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Sandy Dawsey Retires from NCI After 35 Years

, by Jennifer K. Loukissas, M.P.P.

Sanford M. Dawsey, M.D., senior investigator in the Metabolic Epidemiology Branch (MEB) retired in August 2023, after 35 years of service to the National Cancer Institute (NCI). Dr. Dawsey is best known for his research on methods of prevention and control of esophageal squamous cell carcinoma (ESCC), including etiologic studies of ESCC in high-risk populations and the development of clinically useful techniques for the early detection and treatment of ESCC precursor lesions and early invasive tumors.

A pathologist by training, Dr. Dawsey has conducted numerous field studies of ESCC in high-risk countries around the world, including China, Iran, Brazil, and Kenya. He and his collaborators identified important potentially modifiable risk factors for ESCC, including low serum selenium, exposure to high levels of polycyclic aromatic hydrocarbons (PAHs), poor oral hygiene, and drinking scalding hot beverages such as tea and maté, a widely consumed tea-like beverage used in Southern South America that is often heavily contaminated with PAHs. Furthermore, he led multiple studies that conclusively proved that HPV is not the cause of high rates of ESCC in these high-risk regions, which was very important since it means we cannot rely on the HPV vaccine to reduce the burden of ESCC in these populations.

photograph of two men, one undergoing esophageal cytology with a balloon.

Professor Shen Qiong, the inventor of the Chinese esophageal cytology balloon and the father of Chinese balloon cytology, inserting his balloon into Sandy Dawsey on his first day in Linxian, China in October 1987.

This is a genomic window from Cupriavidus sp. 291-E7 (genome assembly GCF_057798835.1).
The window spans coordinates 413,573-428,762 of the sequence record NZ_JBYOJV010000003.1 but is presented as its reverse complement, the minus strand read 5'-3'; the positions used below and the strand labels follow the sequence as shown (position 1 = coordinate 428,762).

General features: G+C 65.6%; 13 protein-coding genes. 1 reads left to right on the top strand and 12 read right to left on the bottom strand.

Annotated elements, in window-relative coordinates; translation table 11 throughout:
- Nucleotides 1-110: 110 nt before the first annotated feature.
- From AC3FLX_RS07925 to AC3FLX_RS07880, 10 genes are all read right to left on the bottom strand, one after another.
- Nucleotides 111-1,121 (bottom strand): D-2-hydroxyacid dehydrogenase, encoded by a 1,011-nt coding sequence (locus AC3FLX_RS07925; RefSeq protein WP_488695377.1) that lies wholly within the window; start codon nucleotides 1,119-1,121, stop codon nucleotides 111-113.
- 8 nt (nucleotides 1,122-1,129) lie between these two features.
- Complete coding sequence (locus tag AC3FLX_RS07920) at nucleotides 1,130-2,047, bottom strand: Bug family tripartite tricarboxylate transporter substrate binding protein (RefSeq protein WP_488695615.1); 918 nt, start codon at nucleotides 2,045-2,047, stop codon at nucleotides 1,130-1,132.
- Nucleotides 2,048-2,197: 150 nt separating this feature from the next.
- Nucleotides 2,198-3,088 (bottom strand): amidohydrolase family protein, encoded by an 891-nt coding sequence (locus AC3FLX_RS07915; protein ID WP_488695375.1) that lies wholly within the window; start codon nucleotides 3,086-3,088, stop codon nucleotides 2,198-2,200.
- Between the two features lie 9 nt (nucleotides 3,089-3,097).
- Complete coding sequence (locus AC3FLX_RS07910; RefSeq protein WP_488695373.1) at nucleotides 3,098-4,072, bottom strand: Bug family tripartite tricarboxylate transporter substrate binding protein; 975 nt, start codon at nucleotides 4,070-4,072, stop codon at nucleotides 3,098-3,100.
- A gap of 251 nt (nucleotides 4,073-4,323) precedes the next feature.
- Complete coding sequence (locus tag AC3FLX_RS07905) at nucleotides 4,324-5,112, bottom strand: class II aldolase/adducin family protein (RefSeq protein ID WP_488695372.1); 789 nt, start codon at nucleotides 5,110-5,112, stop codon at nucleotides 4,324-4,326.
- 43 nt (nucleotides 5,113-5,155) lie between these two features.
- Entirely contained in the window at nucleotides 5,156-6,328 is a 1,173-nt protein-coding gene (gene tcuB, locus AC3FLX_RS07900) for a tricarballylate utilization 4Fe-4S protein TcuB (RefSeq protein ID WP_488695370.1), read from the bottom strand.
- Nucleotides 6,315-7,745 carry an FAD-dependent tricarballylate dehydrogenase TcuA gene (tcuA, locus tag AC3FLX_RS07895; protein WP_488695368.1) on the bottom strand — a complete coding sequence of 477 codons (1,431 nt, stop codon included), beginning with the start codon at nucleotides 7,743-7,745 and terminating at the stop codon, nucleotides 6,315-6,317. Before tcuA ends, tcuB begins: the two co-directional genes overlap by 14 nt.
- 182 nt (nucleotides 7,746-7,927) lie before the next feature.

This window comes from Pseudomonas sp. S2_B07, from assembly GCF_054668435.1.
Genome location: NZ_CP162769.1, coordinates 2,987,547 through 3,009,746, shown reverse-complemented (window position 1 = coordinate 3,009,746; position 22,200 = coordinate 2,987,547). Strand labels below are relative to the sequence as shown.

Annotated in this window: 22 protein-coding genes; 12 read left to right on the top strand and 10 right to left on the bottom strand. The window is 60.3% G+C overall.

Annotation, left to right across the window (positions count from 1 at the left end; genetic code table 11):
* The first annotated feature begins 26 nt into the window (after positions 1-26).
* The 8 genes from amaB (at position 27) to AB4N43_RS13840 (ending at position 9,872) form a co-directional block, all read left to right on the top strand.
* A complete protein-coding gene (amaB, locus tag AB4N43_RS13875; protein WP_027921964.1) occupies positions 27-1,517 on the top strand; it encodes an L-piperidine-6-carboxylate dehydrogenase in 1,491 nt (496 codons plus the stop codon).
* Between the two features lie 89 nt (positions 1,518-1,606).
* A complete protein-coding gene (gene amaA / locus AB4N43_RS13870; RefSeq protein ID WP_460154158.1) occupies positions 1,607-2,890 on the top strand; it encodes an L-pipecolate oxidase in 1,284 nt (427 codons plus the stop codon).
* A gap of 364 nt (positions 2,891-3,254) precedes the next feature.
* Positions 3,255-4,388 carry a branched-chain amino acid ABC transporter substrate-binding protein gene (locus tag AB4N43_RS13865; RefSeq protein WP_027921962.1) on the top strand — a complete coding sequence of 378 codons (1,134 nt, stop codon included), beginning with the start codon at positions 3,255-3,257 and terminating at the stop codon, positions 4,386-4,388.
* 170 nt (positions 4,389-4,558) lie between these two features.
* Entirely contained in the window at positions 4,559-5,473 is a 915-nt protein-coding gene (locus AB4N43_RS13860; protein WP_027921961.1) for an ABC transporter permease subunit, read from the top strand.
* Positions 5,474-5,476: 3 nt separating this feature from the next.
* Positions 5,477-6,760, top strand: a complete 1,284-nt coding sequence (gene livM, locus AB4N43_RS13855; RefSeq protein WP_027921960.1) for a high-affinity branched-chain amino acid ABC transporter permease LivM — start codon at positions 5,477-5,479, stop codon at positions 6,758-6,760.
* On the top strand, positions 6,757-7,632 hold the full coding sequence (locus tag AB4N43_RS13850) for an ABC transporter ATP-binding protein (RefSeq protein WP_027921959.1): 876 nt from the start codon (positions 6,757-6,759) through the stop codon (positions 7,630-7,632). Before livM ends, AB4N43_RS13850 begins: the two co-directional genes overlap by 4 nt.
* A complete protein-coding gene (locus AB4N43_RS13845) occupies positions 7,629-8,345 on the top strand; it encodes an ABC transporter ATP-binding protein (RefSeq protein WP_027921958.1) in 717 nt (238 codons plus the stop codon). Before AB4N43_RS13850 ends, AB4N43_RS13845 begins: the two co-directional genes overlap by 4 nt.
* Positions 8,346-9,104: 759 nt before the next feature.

In partnership with colleagues in China and the U.S., Dr. Dawsey developed an endoscopic early detection and treatment program that has been shown to significantly reduce ESCC mortality in high-risk areas of China. Today, this program screens over 200,000 adults annually in China. He was also instrumental in the establishment of the African Esophageal Cancer Consortium (AfrECC), a network of programs that perform coordinated etiologic, early detection and treatment, and palliation studies of ESCC in Eastern and Southern Africa. He plans to continue making major contributions to AfrECC in retirement as an NCI Special Volunteer.

Dr. Dawsey received his medical degree from Stanford University, Palo Alto, California, completed his residency in pathology at the University of Colorado, Denver, and completed a fellowship in cytology at the University of California, Los Angeles. 

In the 1980s he served as the first pathologist at the McCormick Hospital in Chiang Mai, Thailand, where he helped start the first Pap screening program in Northern Thailand, and he served as a staff pathologist at Saint Joseph Hospital in Denver, Colorado. He joined NCI in 1987 to work on the Nutrition Intervention Trials in Linxian, China, which has the highest rates of ESCC in the world. 

Over the course of his career, Dr. Dawsey trained dozens of fellows locally and remotely in the U.S., China, Iran, Kenya, and Malawi. In 2011, he received the NIH Ruth L. Kirschstein Mentoring Award for "exemplary performance while demonstrating significant leadership, skill, and ability in serving as a mentor." In 2018, he received the DCEG Exemplary Service Award in honor of his outstanding research on esophageal cancer.